The invention further comprises the process of fabricating and using a stretchable or non-stretchable fabric substrate of unbroken loop fabric having fastening properties in combination with an intimately bonded thermoplastic foam substrate for use in orthopedic work. It is contemplated that the thermoplastic foam substrate 14 can be foamed directly upon the stretchable or non-stretchable unbroken loop fabric layer 12 in a manner suitable to assure overall bonding of the two materials in the preferred embodiment. Alternately, it is contemplated that the thermoplastic foam layer 14 can be suitably secured to the unbroken loop fabric 12 by adhesive bonding or by applying thermal energy such as by ultrasonic welding. Other methods of securing the two layers together that may alternately be employed in known manner can also comprise utilizing a transfer coating process, a cast on coating process, a flame laminating process or an adhesive bonding process.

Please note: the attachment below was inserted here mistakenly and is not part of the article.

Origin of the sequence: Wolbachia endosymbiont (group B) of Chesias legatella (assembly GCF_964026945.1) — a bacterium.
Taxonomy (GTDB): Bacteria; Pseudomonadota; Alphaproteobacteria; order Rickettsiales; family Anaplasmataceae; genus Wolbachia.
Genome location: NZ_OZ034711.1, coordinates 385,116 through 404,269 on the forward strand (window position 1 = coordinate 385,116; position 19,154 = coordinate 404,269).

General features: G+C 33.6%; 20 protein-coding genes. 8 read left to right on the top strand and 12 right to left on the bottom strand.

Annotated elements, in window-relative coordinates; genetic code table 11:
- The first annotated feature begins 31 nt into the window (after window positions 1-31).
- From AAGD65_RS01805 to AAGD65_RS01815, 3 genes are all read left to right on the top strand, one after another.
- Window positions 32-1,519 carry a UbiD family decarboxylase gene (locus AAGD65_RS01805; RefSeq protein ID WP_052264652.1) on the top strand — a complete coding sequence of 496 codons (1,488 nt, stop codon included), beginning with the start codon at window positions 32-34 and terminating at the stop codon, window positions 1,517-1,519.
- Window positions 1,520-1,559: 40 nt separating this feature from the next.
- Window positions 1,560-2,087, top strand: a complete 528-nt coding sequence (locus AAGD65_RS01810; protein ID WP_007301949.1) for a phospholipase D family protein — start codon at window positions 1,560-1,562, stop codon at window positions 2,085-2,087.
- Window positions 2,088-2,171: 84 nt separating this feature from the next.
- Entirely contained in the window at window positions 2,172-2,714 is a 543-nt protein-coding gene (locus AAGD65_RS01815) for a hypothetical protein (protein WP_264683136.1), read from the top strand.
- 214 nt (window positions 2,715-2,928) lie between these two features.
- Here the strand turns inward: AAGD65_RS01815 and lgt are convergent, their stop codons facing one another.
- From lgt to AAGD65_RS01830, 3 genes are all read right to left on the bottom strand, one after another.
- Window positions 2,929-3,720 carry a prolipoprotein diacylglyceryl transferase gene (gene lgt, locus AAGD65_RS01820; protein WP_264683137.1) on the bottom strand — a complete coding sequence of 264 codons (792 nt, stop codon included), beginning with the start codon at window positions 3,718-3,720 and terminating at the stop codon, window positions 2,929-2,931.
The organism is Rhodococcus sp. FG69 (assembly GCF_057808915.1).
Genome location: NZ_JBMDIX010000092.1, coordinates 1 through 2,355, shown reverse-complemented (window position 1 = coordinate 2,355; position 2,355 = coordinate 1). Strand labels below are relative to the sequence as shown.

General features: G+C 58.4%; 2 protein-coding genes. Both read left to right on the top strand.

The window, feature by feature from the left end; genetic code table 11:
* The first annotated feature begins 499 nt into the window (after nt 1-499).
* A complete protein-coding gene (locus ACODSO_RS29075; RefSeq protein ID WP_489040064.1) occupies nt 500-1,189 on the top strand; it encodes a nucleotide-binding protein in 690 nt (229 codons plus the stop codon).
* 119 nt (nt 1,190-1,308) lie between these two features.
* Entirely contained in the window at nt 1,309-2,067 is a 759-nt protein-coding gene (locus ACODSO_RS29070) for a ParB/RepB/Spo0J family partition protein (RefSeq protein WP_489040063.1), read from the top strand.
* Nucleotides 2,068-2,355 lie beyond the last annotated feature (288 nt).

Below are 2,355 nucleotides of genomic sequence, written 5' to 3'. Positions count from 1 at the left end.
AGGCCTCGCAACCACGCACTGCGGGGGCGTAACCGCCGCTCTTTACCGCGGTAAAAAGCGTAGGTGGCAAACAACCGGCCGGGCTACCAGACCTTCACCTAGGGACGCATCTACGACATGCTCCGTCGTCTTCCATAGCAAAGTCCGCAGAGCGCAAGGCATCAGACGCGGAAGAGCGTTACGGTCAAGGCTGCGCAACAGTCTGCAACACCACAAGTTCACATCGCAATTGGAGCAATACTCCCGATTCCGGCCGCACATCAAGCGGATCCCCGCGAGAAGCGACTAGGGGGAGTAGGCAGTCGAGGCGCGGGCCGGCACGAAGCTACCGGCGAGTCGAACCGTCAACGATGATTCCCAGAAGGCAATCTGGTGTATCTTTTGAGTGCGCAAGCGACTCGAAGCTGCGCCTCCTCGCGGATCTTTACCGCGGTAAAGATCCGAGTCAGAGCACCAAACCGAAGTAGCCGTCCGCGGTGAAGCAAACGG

By utilizing the orthopedic fabric 10 of the present invention, a universal product can be developed that is both lighter in weight and less expensive in fabrication inasmuch as automatic heat sealing is employed throughout without any requirement for hand stitching or other such manual operations. The fabric can be stretchable both longitudinally and laterally or can be non-stretchable and can be readily cut to any required size. The material is breathable, nontoxic and can provide a large degree of cushioning to the affected area. Further, the material is stretchable and completely adjustable to provide the required support. When additional support or strengthening may be required, semirigid stays may be secured between the fabric layers 12, 14 at the interface 16 thereof at the time of fabrication or the stays may be secured between the orthopedic fabric 10 and an additional layer as hereinbefore set forth.